If it sounds ceremonial —even hierarchical — it is. The Explorers Club is essentially run by the Board of Directors, who are re-elected every year by the members. The board, however, delegates its staff powers to lower committees, such as the Membership Committee and the Flags and Honors Committee. Then there are Honorary Directors, Honorary Presidents and Honorary Life Members. But the unadorned title they’ve likely all shared in the past is flag holder.
Over the past two decades, Kenneth Kamler has held that title a remarkable twelve times, but has been on twenty flag expeditions in total. An orthopedic microsurgeon by training, Kamler spends most of his days serving as the doctor on dangerous and remote expeditions; most notably, the 1996 Mount Everest disaster, which remains one of the deadliest days in the history of the mountain to date.
On May 10th of that year, Kamler was accompanying a climb to the summit of Mount Everest — his fourth trip — when an unforeseen blizzard struck. As the only doctor on the mountain that day, Kamler worked to revive any climbers who managed to fight their way back to his camp at the base of the mountain. He was armed only with two plastic bags of syringes with painkillers and steroids, and faced the terrifying task of saving lives at 21,000 feet. Eight climbers died that day.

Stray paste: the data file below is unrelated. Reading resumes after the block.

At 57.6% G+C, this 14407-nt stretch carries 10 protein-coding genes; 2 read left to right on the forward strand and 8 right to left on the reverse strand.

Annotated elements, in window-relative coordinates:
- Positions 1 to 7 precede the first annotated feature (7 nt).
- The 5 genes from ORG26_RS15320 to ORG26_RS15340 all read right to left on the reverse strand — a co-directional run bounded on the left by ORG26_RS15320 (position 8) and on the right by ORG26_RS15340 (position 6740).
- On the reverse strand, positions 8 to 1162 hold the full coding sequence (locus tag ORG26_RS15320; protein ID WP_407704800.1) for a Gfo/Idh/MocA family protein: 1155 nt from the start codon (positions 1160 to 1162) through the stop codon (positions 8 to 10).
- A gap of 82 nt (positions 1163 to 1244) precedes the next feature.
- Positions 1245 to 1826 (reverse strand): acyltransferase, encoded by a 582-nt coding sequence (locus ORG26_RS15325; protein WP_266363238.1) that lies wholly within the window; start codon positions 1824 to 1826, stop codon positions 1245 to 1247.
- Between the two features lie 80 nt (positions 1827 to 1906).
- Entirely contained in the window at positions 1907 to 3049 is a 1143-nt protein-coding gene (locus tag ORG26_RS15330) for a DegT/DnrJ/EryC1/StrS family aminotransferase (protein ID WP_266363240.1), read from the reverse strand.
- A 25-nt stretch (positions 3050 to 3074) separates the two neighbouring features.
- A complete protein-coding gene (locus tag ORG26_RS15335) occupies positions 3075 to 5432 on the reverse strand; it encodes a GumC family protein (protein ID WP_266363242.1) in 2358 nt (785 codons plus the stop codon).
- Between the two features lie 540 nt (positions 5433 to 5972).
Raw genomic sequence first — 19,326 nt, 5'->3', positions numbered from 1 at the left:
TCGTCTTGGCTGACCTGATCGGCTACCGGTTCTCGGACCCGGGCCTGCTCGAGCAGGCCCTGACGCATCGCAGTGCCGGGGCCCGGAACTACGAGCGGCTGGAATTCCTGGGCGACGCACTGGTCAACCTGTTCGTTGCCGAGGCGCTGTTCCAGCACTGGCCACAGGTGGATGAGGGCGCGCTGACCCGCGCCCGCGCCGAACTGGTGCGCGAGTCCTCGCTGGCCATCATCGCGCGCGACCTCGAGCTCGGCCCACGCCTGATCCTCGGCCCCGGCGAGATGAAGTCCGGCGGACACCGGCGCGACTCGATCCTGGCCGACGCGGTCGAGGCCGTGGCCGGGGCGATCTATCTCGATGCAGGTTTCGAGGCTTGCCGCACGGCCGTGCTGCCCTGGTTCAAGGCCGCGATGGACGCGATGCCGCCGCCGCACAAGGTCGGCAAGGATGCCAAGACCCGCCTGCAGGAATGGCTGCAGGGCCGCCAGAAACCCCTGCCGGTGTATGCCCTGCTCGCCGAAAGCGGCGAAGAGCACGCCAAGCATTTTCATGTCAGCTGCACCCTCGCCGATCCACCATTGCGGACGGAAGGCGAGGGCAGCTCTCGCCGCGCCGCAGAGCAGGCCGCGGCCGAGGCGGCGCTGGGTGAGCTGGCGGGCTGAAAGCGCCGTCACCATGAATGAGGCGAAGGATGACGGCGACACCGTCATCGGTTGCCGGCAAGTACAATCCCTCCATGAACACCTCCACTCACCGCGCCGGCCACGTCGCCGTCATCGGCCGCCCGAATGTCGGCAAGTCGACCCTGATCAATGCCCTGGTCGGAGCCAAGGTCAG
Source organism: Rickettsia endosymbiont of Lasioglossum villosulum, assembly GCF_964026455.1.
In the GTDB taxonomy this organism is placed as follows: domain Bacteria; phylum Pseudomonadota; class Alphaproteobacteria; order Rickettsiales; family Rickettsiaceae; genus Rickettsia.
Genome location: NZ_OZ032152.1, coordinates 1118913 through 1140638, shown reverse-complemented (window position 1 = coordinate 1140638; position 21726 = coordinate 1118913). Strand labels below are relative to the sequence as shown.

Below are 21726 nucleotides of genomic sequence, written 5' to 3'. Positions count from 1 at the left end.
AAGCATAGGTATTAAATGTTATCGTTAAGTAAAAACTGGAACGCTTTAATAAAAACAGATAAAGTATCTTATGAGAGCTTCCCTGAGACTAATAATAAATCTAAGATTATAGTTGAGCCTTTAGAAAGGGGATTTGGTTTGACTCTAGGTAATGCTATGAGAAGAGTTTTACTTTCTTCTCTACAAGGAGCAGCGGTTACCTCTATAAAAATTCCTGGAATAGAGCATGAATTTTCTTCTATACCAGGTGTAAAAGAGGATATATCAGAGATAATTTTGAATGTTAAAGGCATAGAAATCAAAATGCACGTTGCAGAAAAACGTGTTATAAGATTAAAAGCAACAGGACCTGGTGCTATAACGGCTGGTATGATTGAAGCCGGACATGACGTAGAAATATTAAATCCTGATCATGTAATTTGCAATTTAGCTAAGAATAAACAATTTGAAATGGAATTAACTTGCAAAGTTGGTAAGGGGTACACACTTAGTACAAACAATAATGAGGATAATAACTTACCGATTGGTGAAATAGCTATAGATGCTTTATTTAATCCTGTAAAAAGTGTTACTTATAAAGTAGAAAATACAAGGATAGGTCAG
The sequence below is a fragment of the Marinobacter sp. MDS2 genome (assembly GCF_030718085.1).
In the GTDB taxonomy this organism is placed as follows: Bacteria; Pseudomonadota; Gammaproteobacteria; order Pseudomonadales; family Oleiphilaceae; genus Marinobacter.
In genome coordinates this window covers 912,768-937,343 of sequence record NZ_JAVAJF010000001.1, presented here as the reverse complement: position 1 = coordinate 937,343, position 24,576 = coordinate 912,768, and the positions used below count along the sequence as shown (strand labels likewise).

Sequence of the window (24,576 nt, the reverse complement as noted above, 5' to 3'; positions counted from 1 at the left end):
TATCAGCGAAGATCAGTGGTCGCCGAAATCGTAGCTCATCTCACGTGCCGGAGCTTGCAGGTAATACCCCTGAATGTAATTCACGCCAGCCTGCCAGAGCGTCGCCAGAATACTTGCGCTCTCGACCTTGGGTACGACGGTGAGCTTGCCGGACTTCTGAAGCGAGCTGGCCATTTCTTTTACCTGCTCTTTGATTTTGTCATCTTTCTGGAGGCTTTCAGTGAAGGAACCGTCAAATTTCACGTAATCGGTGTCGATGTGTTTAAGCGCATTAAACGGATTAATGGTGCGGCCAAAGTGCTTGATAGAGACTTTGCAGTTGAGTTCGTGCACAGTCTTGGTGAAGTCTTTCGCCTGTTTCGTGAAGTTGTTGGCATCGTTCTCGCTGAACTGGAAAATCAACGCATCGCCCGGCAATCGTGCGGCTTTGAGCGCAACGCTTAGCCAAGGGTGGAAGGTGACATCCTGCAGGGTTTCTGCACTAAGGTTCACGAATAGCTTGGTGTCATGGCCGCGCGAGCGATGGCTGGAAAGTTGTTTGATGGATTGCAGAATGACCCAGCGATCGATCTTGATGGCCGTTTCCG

That is why, as a member, former chairman, and one of two doctors on the Flags and Honors Committee, Kamler is strict with his vote on applications. Last year, he denied a Mount Everest flag expedition proposal because the climbs listed were, in his opinion, too dangerous to achieve. Another expedition to Africa didn’t detail adequate access to medical care, so Kamler reserved his vote as well. Both proposals were then revised, and eventually signed off on by a consensus.